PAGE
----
Homeowners love changing the appearance of their homes, or at least improving the appearance. Keeping up the yard, painting the fences and the house, investing in new siding, installing new windows or entryways – these are all common projects, and the possibilities are endless. The great thing is that many of these projects are affordable, and you can change or improve your home significantly with a moderate investment.

But what about pavement? People often assume this is an aspect of their home’s appearance that they can’t really control – and to a certain extent, they’re right. If it were possible to make good quality pavement in virtually any color, you’d probably see a lot of colored driveways and sidewalks out there.

Or would you? The fact is, black and gray are naturally good colors for pavement. They create an understated feel and allow other areas of the property to jump out. In most cases, a bright green driveway is not actually the best aesthetic choice!

But it would be nice to have some control of the shade and tint if your pavement. Are there really only two choices ­– the light gray of concrete versus the dark gray/black of asphalt? Or is it possible to control the color in some way?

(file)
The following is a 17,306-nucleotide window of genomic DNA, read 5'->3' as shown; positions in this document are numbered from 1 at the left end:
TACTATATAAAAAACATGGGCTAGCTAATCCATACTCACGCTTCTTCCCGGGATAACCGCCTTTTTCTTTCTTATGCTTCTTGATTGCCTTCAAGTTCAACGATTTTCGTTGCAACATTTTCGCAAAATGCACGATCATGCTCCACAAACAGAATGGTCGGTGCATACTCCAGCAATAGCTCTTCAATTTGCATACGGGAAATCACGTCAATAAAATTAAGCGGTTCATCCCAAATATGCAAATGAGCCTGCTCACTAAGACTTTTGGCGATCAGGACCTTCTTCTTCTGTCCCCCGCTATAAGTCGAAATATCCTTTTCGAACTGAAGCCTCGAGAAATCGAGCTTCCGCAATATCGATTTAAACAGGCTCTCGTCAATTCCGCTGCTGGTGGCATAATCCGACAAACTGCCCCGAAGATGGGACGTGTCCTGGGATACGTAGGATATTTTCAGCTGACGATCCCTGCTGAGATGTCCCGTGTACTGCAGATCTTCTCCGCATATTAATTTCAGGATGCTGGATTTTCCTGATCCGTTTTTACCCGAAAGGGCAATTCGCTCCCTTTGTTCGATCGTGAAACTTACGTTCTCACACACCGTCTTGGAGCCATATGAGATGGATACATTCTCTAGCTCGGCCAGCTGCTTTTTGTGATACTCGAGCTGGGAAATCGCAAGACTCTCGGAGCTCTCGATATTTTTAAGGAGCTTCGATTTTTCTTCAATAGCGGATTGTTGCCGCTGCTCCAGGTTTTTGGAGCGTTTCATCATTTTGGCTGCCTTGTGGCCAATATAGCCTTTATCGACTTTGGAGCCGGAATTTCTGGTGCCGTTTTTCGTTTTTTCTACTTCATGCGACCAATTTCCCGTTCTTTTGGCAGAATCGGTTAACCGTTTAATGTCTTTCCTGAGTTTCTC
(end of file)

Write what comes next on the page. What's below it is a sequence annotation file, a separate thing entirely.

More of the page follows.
The simple answer is that concrete is much easier to tint than asphalt. In fact, chances are you’ve been on some concrete lately that you didn’t even know was concrete. Typically, this is done in an understated way – not with bright greens or purples, but with muted earthy tones of brown, tan, beige, even reddish or clay colored concrete. All you have to do is run an image search for tinted concrete, and you’ll see many elegant examples of how concrete can be tinted and installed professionally.

There are probably many examples you won’t see where the job didn’t come out as planned ­– this is why it’s important to trust your project only to a seasoned and qualified pro.

Asphalt is much more difficult to tint, and although it’s possible to change the shade slightly, you won’t find as much room for different colors in terms of asphalt. People who want greater control over the color of the pavement usually go with concrete, even though it’s the more expensive of the two. Brick pavers are a third option that offer much more control over the color, and also provide unique aesthetic opportunities that look great on many properties.

Working with the right pavement specialist

Pavement contractors who are working on a high level – both in terms of their craft, and in the service aspect of their business – will give you straight information about the color of your pavement and the degree to which it can be altered. Any qualified pro will tell you that concrete allows much more control in terms of color, while your options with asphalt are limited. But with pavement, color is definitely not the most important thing. The structural integrity of the pavement is far more important, and only the most skilled workers should be trusted with the job.